Zweifel v. Joint Dist. No. 1, BellevilleAnnotate this Case
76 Wis. 2d 648 (1977)
251 N.W.2d 822
ZWEIFEL, and wife, Appellants, v. JOINT DISTRICT NO. 1, BELLEVILLE, and another, Respondents.
Supreme Court of Wisconsin.
Submitted on briefs March 3, 1977.
Decided March 29, 1977.
*650 For the petitioners-appellants the cause was submitted on the brief of Ward I. Richter and Bell, Blake & Metzner, S. C. of Madison.
For the respondents the cause was submitted on the brief of Paul C. Gartzke and Bieberstein, Cooper, Bruemmer, Gartzke and Hanson of Madison.
CONNOR T. HANSEN, J.
The administration of the school district is the province of the school board, and for the purpose of this opinion the school district and the school board will be referred to jointly as the respondents.
The respondents declined to admit Kyle to kindergarten, and the substance of the appellants' argument is that such action by the respondents is violative of art. X, sec. 3, of the Wisconsin Constitution, which provides:
"District schools; tuition; sectarian instruction; released time. SECTION 3. [As amended April, 1972] The legislature shall provide by law for the establishment of district schools, which shall be as nearly uniform as practicable; and such schools shall be free and without charge for tuition to all children between the ages of 4 and 20 years; and no sectarian instruction shall be allowed therein; but the legislature by law may, for the purpose of religious instruction outside the district schools, authorize the release of students during regular school hours..."
Pursuant to school district rule, the respondents required that children seeking admission as kindergarten students in the district attain the age of five years on or before December 1st of the year in which admission was sought. Kyle was born February 4, 1972, and, therefore, would not attain the age of five years until February 4, 1977. The appellants, nevertheless, sought to have Kyle admitted to kindergarten in the fall of 1976.
*651 Prior to submitting the question of early admission to the school board, the appellants consulted with the superintendent of schools of the district. Kyle was observed, tested and examined by a multidisciplinary team, the school psychologist, and a physician. There appears to be no question that Kyle was an exceptional child and in good physical health. His parents were both school teachers and had been instrumental in the organization of a prekindergarten school in Belleville. It was their opinion that Kyle was mentally, socially and emotionally ready for kindergarten. It was the opinion of the first-grade teacher that he should not be granted early admission to kindergarten. Under somewhat different circumstances, the respondents had previously granted early admission to Kyle's older brother.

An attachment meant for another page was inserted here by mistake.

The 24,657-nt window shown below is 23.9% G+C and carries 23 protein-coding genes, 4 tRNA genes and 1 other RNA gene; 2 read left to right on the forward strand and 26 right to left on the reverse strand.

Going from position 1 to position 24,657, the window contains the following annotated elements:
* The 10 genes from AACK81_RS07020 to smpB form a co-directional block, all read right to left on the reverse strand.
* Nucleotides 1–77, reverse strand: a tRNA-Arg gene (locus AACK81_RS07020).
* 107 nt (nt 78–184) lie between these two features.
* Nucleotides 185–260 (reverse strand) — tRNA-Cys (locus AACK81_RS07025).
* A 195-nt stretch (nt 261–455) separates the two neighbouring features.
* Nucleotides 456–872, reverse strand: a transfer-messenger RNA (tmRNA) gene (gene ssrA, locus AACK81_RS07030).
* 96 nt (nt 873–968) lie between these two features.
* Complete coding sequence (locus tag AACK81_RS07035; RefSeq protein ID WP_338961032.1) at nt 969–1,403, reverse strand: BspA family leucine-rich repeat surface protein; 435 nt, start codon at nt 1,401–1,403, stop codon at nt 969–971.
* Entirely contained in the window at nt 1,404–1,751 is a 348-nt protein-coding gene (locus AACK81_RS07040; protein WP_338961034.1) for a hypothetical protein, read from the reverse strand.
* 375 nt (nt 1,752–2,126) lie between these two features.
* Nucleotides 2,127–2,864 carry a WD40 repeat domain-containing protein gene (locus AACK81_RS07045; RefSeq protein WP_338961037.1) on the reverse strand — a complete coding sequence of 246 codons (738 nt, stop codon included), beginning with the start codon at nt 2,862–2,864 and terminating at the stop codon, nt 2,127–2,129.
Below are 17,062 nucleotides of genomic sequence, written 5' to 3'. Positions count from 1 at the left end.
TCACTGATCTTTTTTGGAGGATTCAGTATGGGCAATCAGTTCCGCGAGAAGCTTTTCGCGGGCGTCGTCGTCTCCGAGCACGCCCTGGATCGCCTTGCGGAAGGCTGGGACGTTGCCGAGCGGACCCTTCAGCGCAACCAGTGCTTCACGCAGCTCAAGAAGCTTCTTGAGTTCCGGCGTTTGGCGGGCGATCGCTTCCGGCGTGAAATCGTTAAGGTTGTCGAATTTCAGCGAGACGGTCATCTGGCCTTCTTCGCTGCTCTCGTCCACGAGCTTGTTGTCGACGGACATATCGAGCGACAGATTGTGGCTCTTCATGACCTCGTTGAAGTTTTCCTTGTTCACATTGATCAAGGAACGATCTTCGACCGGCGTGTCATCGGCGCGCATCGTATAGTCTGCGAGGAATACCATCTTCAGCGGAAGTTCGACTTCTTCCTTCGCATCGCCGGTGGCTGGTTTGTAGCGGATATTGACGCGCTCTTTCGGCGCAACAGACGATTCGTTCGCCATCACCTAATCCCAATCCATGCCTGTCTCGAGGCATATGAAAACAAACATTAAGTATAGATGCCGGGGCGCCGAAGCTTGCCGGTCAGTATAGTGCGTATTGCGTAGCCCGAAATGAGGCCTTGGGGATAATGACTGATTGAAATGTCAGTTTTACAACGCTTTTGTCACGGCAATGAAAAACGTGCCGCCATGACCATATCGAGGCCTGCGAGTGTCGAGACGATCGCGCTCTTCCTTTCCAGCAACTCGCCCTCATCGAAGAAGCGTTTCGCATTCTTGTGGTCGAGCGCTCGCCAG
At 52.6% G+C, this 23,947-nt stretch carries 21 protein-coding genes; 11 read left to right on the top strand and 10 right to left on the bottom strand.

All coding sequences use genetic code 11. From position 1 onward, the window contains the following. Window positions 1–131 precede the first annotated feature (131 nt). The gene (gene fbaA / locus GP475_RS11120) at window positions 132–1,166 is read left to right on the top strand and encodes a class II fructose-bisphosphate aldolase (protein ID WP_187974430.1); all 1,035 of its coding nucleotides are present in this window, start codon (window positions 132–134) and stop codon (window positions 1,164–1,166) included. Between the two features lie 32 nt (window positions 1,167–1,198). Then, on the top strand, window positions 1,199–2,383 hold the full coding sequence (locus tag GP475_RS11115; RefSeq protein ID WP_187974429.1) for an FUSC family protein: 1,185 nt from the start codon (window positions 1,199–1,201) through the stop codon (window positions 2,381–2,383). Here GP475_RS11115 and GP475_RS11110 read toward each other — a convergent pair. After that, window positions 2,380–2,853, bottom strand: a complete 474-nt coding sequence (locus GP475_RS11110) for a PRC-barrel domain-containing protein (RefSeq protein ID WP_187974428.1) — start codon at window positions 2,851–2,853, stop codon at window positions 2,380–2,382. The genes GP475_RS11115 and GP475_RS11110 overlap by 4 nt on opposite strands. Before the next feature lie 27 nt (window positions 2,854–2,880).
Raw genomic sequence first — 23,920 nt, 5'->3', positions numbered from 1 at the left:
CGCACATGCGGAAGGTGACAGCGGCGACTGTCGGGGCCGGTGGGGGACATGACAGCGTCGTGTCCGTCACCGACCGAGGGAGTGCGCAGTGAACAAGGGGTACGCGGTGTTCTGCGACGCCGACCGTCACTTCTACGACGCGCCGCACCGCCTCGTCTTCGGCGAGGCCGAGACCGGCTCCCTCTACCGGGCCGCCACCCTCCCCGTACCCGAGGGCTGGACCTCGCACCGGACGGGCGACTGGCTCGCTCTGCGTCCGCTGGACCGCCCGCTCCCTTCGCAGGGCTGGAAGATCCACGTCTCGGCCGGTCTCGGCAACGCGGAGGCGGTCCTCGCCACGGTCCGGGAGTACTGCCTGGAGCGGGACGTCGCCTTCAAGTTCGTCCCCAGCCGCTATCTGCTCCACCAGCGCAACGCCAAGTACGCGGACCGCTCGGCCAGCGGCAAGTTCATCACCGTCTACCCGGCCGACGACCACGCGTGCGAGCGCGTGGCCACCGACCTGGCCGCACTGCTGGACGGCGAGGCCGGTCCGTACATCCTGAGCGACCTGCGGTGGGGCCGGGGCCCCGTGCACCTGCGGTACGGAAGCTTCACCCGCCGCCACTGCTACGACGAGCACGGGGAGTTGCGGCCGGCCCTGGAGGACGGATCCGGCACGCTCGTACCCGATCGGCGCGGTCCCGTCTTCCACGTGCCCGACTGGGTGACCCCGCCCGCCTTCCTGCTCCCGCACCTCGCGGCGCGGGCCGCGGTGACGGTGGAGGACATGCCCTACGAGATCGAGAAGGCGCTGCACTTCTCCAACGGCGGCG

Because of Kyle's age, the district would not receive state aid for him for either kindergarten or first grade if he was admitted. The appellants offered to make a contribution to the school district in an amount equivalent to the state school aid that would have been lost by the school district for a period of two years. We consider this to be only an expression of good intention. The appellants cannot force the respondents to accept a contribution; however, we do not consider this to be material to the resolution of the ultimate issues presented.
In June, 1976, at the appellants' request, the superintendent of the district appeared before the school board and presented the case for the early admission of Kyle. The board was supplied with the results of the prekindergarten screening tests. The board denied the request for Kyle's early admission.
In July, 1976, Mrs. Zweifel and her attorney appeared before the board to renew the request for early admission. On roll call vote, the request was again denied. At a third meeting held in August, 1976, the board again denied Kyle's entrance into kindergarten. The denial *652 was based upon five reasons as expressed by the superintendent and concurred to by Francis Fahey, president of the school board: (1) The school district, under the provisions of sec. 121.07(1) (a) and (b), Stats., would not receive state aid for Kyle's attendance; (2) the board was concerned with setting a precedent for other early admission requests; (3) the board was concerned with Kyle's social and emotional readiness for kindergarten; (4) the board was concerned with whether or not Kyle could successfully physically compete with other older students; and (5) the board was aware that the district had no special programs for gifted students. The board rejected the offer made by the appellants to reimburse the district for the amount of state aid it would not receive if Kyle was admitted.